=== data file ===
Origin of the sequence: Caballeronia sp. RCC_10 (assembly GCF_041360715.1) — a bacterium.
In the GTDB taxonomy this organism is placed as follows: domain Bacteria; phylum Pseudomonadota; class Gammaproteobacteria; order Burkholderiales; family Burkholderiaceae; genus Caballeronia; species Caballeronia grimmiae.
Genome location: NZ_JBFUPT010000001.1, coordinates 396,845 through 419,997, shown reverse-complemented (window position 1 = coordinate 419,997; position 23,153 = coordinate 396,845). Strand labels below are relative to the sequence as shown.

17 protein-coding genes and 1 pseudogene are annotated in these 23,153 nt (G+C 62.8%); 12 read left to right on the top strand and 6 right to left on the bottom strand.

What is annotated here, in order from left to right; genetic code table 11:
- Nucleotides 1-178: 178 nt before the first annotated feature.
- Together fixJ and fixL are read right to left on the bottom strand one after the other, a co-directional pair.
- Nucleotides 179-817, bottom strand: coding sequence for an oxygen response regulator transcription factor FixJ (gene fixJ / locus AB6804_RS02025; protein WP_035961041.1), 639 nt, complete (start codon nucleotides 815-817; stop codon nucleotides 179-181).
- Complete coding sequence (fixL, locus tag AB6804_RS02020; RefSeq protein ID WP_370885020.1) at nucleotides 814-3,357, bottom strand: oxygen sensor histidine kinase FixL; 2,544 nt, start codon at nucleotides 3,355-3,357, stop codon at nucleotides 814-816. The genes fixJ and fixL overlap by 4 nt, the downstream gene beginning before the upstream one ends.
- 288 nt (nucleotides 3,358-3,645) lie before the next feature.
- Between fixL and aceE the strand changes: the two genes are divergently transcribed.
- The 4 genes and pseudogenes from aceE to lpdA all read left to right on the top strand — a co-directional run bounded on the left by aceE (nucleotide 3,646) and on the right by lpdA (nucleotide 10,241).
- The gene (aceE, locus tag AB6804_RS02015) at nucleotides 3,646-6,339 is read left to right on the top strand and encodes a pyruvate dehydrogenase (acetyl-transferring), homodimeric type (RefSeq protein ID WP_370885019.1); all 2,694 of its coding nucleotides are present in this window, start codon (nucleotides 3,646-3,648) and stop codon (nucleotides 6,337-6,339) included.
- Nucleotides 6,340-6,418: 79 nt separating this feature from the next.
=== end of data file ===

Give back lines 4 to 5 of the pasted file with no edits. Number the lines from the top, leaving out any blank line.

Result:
17 protein-coding genes and 1 pseudogene are annotated in these 23,153 nt (G+C 62.8%); 12 read left to right on the top strand and 6 right to left on the bottom strand.

What is annotated here, in order from left to right; genetic code table 11: